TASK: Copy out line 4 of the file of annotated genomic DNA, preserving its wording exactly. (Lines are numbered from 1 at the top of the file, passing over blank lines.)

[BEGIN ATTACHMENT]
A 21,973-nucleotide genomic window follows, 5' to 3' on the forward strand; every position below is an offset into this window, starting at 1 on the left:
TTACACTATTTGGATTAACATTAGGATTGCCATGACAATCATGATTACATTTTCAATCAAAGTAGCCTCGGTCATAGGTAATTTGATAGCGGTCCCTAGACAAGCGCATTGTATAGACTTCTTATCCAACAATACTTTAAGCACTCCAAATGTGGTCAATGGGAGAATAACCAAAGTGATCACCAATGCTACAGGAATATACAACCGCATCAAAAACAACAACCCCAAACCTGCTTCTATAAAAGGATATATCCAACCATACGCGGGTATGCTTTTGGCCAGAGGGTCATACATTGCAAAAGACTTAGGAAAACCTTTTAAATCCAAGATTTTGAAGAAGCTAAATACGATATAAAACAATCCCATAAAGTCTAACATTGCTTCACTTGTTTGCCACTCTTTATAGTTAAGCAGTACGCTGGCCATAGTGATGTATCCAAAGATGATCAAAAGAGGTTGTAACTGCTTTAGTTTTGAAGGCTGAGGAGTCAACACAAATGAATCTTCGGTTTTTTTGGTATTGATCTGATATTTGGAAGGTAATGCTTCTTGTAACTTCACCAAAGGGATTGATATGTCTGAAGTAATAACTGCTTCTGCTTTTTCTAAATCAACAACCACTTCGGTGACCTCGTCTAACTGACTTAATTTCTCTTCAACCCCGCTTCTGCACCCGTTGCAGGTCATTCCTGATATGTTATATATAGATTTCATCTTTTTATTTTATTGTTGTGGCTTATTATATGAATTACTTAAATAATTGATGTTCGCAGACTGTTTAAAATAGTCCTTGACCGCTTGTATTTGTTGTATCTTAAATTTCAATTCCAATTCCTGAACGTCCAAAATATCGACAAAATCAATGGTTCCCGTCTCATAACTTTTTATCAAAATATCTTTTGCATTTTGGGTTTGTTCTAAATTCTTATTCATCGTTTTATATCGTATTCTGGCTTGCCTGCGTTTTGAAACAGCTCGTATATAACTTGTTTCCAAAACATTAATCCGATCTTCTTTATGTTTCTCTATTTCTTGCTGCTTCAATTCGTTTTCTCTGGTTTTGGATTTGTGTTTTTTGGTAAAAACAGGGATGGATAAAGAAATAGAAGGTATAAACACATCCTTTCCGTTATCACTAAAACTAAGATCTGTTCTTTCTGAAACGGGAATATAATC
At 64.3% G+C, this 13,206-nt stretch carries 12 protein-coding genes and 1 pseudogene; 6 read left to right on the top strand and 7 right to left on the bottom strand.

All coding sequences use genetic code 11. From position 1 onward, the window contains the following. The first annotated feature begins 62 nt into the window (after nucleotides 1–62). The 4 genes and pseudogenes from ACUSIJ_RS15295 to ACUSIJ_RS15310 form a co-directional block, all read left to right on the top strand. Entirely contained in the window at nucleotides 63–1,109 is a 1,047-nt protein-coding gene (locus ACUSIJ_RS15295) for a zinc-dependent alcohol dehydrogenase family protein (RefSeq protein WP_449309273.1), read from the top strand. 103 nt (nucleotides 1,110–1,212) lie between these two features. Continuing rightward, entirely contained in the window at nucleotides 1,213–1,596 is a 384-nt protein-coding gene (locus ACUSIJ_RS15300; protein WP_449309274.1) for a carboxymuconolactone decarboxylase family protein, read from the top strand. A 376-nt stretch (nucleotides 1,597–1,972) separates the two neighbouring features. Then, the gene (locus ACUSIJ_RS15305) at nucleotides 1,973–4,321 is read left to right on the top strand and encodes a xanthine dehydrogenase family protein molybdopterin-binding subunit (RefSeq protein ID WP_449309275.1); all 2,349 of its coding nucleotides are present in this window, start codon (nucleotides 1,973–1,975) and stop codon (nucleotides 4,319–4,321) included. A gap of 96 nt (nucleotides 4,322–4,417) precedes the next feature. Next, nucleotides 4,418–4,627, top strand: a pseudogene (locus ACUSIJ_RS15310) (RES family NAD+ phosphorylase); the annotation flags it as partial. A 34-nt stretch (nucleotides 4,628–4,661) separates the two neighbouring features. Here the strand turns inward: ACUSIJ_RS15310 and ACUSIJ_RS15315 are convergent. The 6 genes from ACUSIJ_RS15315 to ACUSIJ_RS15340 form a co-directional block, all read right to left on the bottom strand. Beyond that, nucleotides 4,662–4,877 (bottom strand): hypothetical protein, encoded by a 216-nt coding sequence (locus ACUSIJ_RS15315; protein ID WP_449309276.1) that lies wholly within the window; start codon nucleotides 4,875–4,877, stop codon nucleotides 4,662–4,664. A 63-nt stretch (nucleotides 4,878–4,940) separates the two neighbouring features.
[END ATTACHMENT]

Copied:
All coding sequences use genetic code 11. From position 1 onward, the window contains the following. The first annotated feature begins 62 nt into the window (after nucleotides 1–62). The 4 genes and pseudogenes from ACUSIJ_RS15295 to ACUSIJ_RS15310 form a co-directional block, all read left to right on the top strand. Entirely contained in the window at nucleotides 63–1,109 is a 1,047-nt protein-coding gene (locus ACUSIJ_RS15295) for a zinc-dependent alcohol dehydrogenase family protein (RefSeq protein WP_449309273.1), read from the top strand. 103 nt (nucleotides 1,110–1,212) lie between these two features. Continuing rightward, entirely contained in the window at nucleotides 1,213–1,596 is a 384-nt protein-coding gene (locus ACUSIJ_RS15300; protein WP_449309274.1) for a carboxymuconolactone decarboxylase family protein, read from the top strand. A 376-nt stretch (nucleotides 1,597–1,972) separates the two neighbouring features. Then, the gene (locus ACUSIJ_RS15305) at nucleotides 1,973–4,321 is read left to right on the top strand and encodes a xanthine dehydrogenase family protein molybdopterin-binding subunit (RefSeq protein ID WP_449309275.1); all 2,349 of its coding nucleotides are present in this window, start codon (nucleotides 1,973–1,975) and stop codon (nucleotides 4,319–4,321) included. A gap of 96 nt (nucleotides 4,322–4,417) precedes the next feature. Next, nucleotides 4,418–4,627, top strand: a pseudogene (locus ACUSIJ_RS15310) (RES family NAD+ phosphorylase); the annotation flags it as partial. A 34-nt stretch (nucleotides 4,628–4,661) separates the two neighbouring features. Here the strand turns inward: ACUSIJ_RS15310 and ACUSIJ_RS15315 are convergent. The 6 genes from ACUSIJ_RS15315 to ACUSIJ_RS15340 form a co-directional block, all read right to left on the bottom strand. Beyond that, nucleotides 4,662–4,877 (bottom strand): hypothetical protein, encoded by a 216-nt coding sequence (locus ACUSIJ_RS15315; protein ID WP_449309276.1) that lies wholly within the window; start codon nucleotides 4,875–4,877, stop codon nucleotides 4,662–4,664. A 63-nt stretch (nucleotides 4,878–4,940) separates the two neighbouring features.